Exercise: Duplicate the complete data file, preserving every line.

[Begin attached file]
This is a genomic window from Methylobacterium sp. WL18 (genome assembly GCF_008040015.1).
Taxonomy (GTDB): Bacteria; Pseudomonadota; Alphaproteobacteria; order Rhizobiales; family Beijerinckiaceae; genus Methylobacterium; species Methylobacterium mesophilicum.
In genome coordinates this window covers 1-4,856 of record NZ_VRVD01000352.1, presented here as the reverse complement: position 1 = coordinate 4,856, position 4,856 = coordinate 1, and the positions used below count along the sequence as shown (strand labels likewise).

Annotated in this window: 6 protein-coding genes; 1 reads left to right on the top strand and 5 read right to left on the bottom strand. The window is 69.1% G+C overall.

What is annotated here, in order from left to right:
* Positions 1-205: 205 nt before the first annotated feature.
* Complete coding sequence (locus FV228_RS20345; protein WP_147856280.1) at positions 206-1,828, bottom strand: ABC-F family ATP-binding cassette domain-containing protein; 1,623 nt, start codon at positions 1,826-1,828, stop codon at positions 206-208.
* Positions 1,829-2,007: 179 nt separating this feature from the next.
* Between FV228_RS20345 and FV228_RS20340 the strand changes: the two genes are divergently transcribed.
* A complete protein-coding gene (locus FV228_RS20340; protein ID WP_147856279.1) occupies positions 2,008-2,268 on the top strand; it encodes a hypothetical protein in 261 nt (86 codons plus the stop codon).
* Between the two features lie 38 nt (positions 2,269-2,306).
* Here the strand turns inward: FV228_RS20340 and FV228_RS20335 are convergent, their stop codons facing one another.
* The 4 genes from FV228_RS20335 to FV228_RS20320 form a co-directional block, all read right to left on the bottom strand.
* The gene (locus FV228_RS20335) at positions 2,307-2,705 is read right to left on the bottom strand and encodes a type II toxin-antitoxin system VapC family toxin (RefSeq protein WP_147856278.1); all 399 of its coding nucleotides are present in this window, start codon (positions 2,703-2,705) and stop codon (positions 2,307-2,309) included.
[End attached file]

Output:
This is a genomic window from Methylobacterium sp. WL18 (genome assembly GCF_008040015.1).
Taxonomy (GTDB): Bacteria; Pseudomonadota; Alphaproteobacteria; order Rhizobiales; family Beijerinckiaceae; genus Methylobacterium; species Methylobacterium mesophilicum.
In genome coordinates this window covers 1-4,856 of record NZ_VRVD01000352.1, presented here as the reverse complement: position 1 = coordinate 4,856, position 4,856 = coordinate 1, and the positions used below count along the sequence as shown (strand labels likewise).

Annotated in this window: 6 protein-coding genes; 1 reads left to right on the top strand and 5 read right to left on the bottom strand. The window is 69.1% G+C overall.

What is annotated here, in order from left to right:
* Positions 1-205: 205 nt before the first annotated feature.
* Complete coding sequence (locus FV228_RS20345; protein WP_147856280.1) at positions 206-1,828, bottom strand: ABC-F family ATP-binding cassette domain-containing protein; 1,623 nt, start codon at positions 1,826-1,828, stop codon at positions 206-208.
* Positions 1,829-2,007: 179 nt separating this feature from the next.
* Between FV228_RS20345 and FV228_RS20340 the strand changes: the two genes are divergently transcribed.
* A complete protein-coding gene (locus FV228_RS20340; protein ID WP_147856279.1) occupies positions 2,008-2,268 on the top strand; it encodes a hypothetical protein in 261 nt (86 codons plus the stop codon).
* Between the two features lie 38 nt (positions 2,269-2,306).
* Here the strand turns inward: FV228_RS20340 and FV228_RS20335 are convergent, their stop codons facing one another.
* The 4 genes from FV228_RS20335 to FV228_RS20320 form a co-directional block, all read right to left on the bottom strand.
* The gene (locus FV228_RS20335) at positions 2,307-2,705 is read right to left on the bottom strand and encodes a type II toxin-antitoxin system VapC family toxin (RefSeq protein WP_147856278.1); all 399 of its coding nucleotides are present in this window, start codon (positions 2,703-2,705) and stop codon (positions 2,307-2,309) included.